BRIDGETOWN, Barbados (CRFM) — Fisheries ministers from member states of the Caribbean Regional Fisheries Mechanism (CRFM) are expected to deliberate upon a new protocol on climate change adaptation and disaster risk management in fisheries and aquaculture when they meet on Thursday in Bridgetown, Barbados.
The ministers have been invited to attend the eight special meeting of the CRFM Ministerial Council, the highest decision-making body of the CARICOM agency, guiding policy for the sector within member states. The ministerial meeting will be chaired by David Osborne, minister of agriculture, trade, lands, housing and the environment (MATLHE) of Montserrat.
CRFM executive director, Milton Haughton, said that the proactive protocol, a high priority item on the agenda, is intended to move the fisheries sector towards greater resilience in the face of climate change and ocean acidification.
“According to the experts, ocean acidification is the twin evil of climate change,” Haughton added.
He explained that increased levels of carbon dioxide in the atmosphere have been known to cause global warming. However, only in recent years have experts begun to understand the magnitude of the effect that the absorption of carbon dioxide by the ocean – which is causing the waters to become acidic – has been having on marine life and fisheries production.
The protocol sets out a framework for adaptation to the impacts of climate change and resilience to protect livelihoods, assets and marine ecosystems. This would be achieved through research and integrated adaptive planning and policy development, awareness and capacity building, and regulatory reforms. This protocol would be the second to be adopted under the Caribbean Community Common Fisheries Policy (CCCFP).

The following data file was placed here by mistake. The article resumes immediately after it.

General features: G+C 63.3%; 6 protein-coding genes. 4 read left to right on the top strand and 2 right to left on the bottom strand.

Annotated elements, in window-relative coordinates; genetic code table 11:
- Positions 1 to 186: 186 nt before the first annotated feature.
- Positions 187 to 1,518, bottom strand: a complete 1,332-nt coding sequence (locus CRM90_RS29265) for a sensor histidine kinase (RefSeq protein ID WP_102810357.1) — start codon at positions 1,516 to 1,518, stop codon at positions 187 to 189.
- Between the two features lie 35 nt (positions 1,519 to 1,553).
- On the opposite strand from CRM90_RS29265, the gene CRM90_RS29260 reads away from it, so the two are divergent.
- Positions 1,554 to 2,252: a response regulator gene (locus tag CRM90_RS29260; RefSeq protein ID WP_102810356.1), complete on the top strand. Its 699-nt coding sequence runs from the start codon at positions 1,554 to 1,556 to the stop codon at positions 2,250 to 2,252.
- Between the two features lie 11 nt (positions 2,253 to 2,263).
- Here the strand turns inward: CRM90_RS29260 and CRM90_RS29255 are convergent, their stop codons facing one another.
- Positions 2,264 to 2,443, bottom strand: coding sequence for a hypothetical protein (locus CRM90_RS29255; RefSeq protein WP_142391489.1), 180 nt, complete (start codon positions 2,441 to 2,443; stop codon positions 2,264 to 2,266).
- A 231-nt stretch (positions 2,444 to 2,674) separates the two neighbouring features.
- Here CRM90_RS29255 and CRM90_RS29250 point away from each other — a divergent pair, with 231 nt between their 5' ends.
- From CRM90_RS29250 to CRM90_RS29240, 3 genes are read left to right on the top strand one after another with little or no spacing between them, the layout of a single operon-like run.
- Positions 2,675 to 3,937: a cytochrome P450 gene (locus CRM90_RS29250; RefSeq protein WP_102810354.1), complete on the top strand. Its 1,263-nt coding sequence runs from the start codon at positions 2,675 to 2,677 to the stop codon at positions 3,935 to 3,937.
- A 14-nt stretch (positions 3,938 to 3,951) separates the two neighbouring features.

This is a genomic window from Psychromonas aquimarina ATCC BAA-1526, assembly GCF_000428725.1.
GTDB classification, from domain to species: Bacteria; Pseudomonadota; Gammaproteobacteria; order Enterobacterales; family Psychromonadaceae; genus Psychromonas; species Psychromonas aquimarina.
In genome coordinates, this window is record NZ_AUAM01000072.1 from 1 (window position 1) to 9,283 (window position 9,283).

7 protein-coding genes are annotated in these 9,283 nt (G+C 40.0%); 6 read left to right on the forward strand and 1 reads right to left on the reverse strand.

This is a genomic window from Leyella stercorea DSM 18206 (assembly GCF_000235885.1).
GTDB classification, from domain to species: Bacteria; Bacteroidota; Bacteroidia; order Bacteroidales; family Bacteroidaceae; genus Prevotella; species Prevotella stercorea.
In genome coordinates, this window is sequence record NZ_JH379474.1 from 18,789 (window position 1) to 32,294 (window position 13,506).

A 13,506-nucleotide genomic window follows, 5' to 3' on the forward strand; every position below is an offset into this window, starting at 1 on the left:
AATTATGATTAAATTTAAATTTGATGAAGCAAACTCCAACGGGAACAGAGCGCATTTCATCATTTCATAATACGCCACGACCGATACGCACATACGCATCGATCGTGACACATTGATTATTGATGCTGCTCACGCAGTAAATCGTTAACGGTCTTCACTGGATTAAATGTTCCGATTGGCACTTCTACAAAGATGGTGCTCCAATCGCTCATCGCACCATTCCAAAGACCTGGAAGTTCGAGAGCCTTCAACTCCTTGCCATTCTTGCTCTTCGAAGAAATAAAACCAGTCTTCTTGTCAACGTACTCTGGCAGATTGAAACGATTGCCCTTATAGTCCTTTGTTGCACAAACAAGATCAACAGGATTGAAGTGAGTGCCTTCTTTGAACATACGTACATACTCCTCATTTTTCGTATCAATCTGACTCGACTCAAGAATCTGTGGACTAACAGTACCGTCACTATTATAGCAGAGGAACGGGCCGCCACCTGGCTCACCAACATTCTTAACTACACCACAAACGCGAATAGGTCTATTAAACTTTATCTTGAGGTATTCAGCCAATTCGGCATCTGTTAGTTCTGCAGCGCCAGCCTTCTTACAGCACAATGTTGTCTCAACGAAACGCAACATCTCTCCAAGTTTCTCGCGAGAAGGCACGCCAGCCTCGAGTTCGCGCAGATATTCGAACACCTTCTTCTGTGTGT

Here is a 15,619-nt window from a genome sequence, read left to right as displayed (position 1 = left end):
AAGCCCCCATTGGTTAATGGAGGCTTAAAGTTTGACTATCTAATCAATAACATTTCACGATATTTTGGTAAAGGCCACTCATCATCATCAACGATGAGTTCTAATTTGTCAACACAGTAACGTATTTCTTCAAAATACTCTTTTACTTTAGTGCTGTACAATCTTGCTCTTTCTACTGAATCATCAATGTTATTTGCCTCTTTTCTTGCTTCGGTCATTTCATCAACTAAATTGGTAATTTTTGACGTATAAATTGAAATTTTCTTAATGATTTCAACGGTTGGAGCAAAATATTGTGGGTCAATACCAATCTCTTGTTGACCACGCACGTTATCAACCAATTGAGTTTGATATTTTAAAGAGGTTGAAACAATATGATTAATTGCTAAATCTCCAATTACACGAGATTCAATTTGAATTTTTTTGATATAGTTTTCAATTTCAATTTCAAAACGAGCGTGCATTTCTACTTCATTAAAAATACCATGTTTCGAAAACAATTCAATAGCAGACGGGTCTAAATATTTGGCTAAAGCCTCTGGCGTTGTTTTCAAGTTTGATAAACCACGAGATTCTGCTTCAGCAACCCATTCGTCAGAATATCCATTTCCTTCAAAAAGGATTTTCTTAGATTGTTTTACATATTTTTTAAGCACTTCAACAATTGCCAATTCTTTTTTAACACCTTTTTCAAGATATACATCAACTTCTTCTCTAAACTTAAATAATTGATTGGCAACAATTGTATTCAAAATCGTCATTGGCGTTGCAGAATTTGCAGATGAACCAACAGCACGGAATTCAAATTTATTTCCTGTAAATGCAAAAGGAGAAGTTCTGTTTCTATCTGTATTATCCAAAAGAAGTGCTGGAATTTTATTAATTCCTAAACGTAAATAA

At their regular meeting held in Montserrat this May, the fisheries ministers approved the protocol on securing sustainable small-scale fisheries in the region, within the framework of the CCCFP.
Also on the agenda of the policy makers is a project proposal to seek funding aimed at “Reducing the vulnerability of coastal and marine social-ecological systems to Sargassum influxes in CARICOM member states.” The large blooms of Sargassum that have been impacting the region since 2011 are believed to be connected with changing climate, warming waters and other factors.
The Ministerial Council will also be asked to review a draft policy on decent work and gender equity mainstreaming in fisheries at this week’s meeting. It will furthermore consider a request to the United Nations Food and Agriculture Organization (FAO) to make the services of the RV Dr Fridtjof Nansen, a research vessel, available for a marine resource survey in the waters of CRFM member states over the course of 2021 and 2022.
The ministerial meeting is one of several activities marking the 15th Caribbean Week of Agriculture, held annually to promote the strengthening of fisheries, agriculture and forestry. The week culminates with the special meeting of CARICOM’s Council for Trade and Economic Development (COTED), which will receive a report on the deliberations of the CARICOM/CRFM priority commodities working group, established to help identify new species with potential within the context of growing the blue economy and scaling up value addition of existing products that can make money for the region.
COTED will also be presented with the new regional protocol on climate change for its endorsement.
Chairman of CRFM’s Ministerial Council, David Osborne, Minister of Agriculture, Trade, Lands, Housing and the Environment (MATLHE)